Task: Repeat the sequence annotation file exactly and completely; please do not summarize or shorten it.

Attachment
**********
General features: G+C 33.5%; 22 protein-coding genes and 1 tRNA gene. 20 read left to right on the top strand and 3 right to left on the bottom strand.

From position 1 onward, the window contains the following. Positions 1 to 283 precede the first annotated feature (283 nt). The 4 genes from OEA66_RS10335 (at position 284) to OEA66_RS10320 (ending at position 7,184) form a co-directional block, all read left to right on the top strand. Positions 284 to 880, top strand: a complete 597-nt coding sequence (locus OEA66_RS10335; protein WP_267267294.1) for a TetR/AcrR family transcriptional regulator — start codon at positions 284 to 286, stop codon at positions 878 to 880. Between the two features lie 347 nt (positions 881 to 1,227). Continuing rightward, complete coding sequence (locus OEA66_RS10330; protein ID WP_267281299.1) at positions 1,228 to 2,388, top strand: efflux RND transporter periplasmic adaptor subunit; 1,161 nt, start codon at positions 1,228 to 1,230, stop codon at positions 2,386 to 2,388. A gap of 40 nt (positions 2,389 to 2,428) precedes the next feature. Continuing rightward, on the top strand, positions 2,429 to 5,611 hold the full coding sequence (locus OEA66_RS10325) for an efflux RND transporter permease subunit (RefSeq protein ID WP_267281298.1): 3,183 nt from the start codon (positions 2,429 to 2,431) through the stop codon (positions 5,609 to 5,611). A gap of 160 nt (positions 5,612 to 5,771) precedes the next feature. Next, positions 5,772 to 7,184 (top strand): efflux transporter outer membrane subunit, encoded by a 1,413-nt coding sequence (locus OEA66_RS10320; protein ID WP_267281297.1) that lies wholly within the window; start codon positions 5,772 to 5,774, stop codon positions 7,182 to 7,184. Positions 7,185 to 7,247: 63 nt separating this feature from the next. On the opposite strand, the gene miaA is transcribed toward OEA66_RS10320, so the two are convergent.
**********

General features: G+C 33.5%; 22 protein-coding genes and 1 tRNA gene. 20 read left to right on the top strand and 3 right to left on the bottom strand.

From position 1 onward, the window contains the following. Positions 1 to 283 precede the first annotated feature (283 nt). The 4 genes from OEA66_RS10335 (at position 284) to OEA66_RS10320 (ending at position 7,184) form a co-directional block, all read left to right on the top strand. Positions 284 to 880, top strand: a complete 597-nt coding sequence (locus OEA66_RS10335; protein WP_267267294.1) for a TetR/AcrR family transcriptional regulator — start codon at positions 284 to 286, stop codon at positions 878 to 880. Between the two features lie 347 nt (positions 881 to 1,227). Continuing rightward, complete coding sequence (locus OEA66_RS10330; protein ID WP_267281299.1) at positions 1,228 to 2,388, top strand: efflux RND transporter periplasmic adaptor subunit; 1,161 nt, start codon at positions 1,228 to 1,230, stop codon at positions 2,386 to 2,388. A gap of 40 nt (positions 2,389 to 2,428) precedes the next feature. Continuing rightward, on the top strand, positions 2,429 to 5,611 hold the full coding sequence (locus OEA66_RS10325) for an efflux RND transporter permease subunit (RefSeq protein ID WP_267281298.1): 3,183 nt from the start codon (positions 2,429 to 2,431) through the stop codon (positions 5,609 to 5,611). A gap of 160 nt (positions 5,612 to 5,771) precedes the next feature. Next, positions 5,772 to 7,184 (top strand): efflux transporter outer membrane subunit, encoded by a 1,413-nt coding sequence (locus OEA66_RS10320; protein ID WP_267281297.1) that lies wholly within the window; start codon positions 5,772 to 5,774, stop codon positions 7,182 to 7,184. Positions 7,185 to 7,247: 63 nt separating this feature from the next. On the opposite strand, the gene miaA is transcribed toward OEA66_RS10320, so the two are convergent.